Suicide bombers may have caused at least two of the church blasts, a security official told the AP

The Associated Press contributed to this report.

Read More

The Latest News Headlines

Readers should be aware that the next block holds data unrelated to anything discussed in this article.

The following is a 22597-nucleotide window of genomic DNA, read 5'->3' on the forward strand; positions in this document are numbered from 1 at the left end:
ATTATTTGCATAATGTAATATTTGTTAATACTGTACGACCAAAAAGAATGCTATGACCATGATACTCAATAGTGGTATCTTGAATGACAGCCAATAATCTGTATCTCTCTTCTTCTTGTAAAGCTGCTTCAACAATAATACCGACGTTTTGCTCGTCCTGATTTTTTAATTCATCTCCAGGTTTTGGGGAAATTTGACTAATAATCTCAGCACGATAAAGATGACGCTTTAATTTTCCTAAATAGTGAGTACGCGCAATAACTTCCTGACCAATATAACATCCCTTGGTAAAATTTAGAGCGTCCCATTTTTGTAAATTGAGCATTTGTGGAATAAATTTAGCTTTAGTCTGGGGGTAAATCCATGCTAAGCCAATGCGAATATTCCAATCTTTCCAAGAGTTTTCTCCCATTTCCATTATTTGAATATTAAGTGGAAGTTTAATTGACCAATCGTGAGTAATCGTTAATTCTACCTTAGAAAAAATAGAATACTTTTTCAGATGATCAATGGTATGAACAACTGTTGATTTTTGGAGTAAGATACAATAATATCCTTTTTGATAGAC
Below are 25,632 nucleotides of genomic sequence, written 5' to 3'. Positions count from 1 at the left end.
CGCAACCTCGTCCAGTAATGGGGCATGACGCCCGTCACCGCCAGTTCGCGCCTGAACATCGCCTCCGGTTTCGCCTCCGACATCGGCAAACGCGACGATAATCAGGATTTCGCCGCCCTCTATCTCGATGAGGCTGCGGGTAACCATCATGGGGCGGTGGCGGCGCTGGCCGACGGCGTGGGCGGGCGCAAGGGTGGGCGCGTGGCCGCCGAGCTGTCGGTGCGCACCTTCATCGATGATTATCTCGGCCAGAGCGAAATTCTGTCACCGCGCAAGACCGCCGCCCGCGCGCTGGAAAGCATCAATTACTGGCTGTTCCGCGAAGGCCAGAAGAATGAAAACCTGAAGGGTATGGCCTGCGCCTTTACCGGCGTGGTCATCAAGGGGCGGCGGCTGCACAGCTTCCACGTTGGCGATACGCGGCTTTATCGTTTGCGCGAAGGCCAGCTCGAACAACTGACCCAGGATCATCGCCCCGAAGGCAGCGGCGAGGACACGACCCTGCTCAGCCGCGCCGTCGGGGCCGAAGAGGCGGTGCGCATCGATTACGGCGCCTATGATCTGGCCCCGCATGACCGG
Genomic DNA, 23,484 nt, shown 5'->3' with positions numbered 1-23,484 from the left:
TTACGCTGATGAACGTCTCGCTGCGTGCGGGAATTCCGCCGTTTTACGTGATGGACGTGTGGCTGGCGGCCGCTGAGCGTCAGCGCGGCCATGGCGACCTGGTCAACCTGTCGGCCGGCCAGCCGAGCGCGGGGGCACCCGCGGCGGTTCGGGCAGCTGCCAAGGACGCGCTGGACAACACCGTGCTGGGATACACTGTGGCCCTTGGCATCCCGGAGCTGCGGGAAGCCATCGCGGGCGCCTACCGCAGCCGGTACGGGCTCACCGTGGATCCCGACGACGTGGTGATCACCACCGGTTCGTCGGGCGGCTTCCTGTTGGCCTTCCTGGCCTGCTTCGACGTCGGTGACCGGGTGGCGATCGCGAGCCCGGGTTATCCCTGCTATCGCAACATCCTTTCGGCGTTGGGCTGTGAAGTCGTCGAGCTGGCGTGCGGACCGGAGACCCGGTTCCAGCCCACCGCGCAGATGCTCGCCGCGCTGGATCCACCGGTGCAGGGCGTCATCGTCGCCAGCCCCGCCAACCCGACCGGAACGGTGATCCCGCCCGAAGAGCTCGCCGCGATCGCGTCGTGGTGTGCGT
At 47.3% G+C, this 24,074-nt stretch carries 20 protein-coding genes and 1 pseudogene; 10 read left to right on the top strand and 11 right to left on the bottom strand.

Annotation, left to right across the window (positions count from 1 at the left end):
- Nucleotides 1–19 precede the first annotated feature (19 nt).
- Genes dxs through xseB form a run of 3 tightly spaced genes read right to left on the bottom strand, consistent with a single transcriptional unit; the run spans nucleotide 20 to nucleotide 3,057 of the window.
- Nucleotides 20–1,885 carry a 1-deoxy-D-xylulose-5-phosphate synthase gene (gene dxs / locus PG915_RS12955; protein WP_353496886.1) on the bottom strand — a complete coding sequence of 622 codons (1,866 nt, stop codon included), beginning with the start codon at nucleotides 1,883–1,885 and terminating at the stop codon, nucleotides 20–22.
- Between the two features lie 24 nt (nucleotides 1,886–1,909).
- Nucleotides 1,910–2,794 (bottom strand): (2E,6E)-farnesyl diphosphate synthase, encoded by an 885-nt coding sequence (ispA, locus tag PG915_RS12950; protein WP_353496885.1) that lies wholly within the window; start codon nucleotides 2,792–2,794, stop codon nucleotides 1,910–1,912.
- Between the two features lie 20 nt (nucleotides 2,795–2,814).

• Tilli Buchanan and her husband were sweaty and itchy after spending the day installing insulation in their Utah garage, so they stripped off their long-sleeved shirts to cool down, according to her attorneys. More than a year later -- though that timeline is in some dispute -- Buchanan, 27, of West Valley City, finds herself in court, fighting lewdness charges filed against her in February because her young stepchildren saw her topless. If convicted of the three Class A misdemeanor charges against her, Buchanan could serve jail time and be forced to register as a sex offender for the next decade, the Salt Lake Tribune reported. Her husband, who was also shirtless, has not been charged with a crime. “If we are to lose this, she’s on the sex registry with child rapists and things of that nature,” her attorney, Randy Richards, told reporters. “The magnitude of the penalty on this is enormous.” Buchanan, who is also being represented by the American Civil Liberties Union of Utah, was in court for a hearing on Tuesday, at which time her attorneys argued that Utah’s lewdness act is unconstitutional because it treats men and women differently. “What’s important to look at, to see, when you look at the statute, is there’s part of it that says this part of a woman is found inherently obscene and this part of a man isn’t,” ACLU attorney Leah Farrell told reporters after the hearing. “And that really sets up an unequal, unfair dichotomy.” District Judge Kara Pettit declined to rule from the bench, saying “it’s too important of an issue” for an immediate judgment, the Deseret News reported. Pettit said she would hand down a decision sometime within the next two months. According to Utah’s law against lewdness involving a child, a person can be convicted if he or she exposes his or her genitals, buttocks, anus or pubic area, or the female breast “below the top of the areola,” in front of a child. The law applies if the person does this in public or “in a private place under circumstances the person should know will likely cause affront or alarm or with the intent to arouse or gratify the sexual desire of the actor or the child.” Farrell said that standard is unfair to women because they have to do “mental calculus” to determine if going topless will cause alarm, while that same burden is not placed on men, the News reported. West Valley Deputy City Attorney Corey Sherwin, who is prosecuting Buchanan’s case, told the newspaper that Utah laws do not target women, but said nudity is understood to not only include “lower parts of the body” but also the female breast. He said the lewdness statute applies only to those who intentionally expose themselves around children. In court paperwork obtained by the Tribune, Sherwin argued that Buchanan stripped down in front of the children, boys ages 13 and 9 and a 10-year-old girl, after stating that, if her husband could go shirtless, she should be able to, as well. The documents alleged Buchanan, who Sherwin claimed was “under the influence of alcohol,” later told her husband she would only put her shirt back on if he showed her his penis, the Tribune said. The incident took place in late 2017 or early 2018, according to prosecutors. Buchanan said, however, that it may have taken place as early as the fall of 2016. >> Read more trending news  The Tribune reported that authorities became involved earlier this year during a Division of Child and Family Services investigation that did not involve Buchanan. The incident came to light during that unrelated probe and the children’s mother called police, saying she was alarmed by what had happened in front of the kids. Buchanan’s recollection of the incident differs greatly from the claims made by prosecutors. She said that, when the children came downstairs to find her without a shirt, she used the moment as a teaching experience for her stepchildren. She said she pointed out to the children that they were not made uncomfortable by their father’s bare chest. “This isn’t a sexual thing,” she recalled telling the children, according to the Tribune. “I should be able to wear exactly what my husband wears. You shouldn’t be embarrassed about this.” Listen to Tilli Buchanan speak following her court hearing below, courtesy of KSL in Salt Lake City. Richards argued earlier this year that Buchanan should not face charges for being shirtless in her own home while her husband escapes punishment or condemnation for the same behavior. “The fact that this was in the privacy of one’s own home is real troubling,” Richards told the Tribune in September. “Different people have different moral positions as far as nudity.” Richards’ argument has been based largely on a February opinion by the U.S. Court of Appeals for the 10th Circuit Court, which upheld a lower court ruling that a Fort Collins, Colorado, ordinance banning women from going topless violated their 14th Amendment guarantee of equal protection under the law. Fox13 in Salt Lake City reported in September that the court narrowed its ruling in the case, Free the Nipple Fort Collins v. City of Fort Collins, to address solely the Fort Collins ordinance. West Valley City prosecutors cited that narrow scope during arguments in Buchanan’s case, arguing that the “Free the Nipple” ruling is more narrow than the ACLU might like. Read the court ruling in full below. Free the Nipple v Fort Collins by National Content Desk on Scribd The ruling, which made headlines nationwide, is slowly making its mark on other Utah cases, however. FOX 13 reported that attorneys with clients facing lewdness charges have begun citing the appeals court ruling in their own arguments. Buchanan said she was devastated by the criminal charges filed against her. “The moment I took to teach the kids, it was kind of smashed,” she told the Tribune. “Like you can’t teach kids this. In fact, you’re going to be charged for even bringing this up.” After Tuesday’s hearing, Buchanan told reporters she is hopeful at least a portion of the state’s lewdness law will be struck down. “Especially given it was in the privacy of my own home, my husband was right next to me, in the exact same manner that I was, and he’s not being prosecuted for it,” Buchanan said.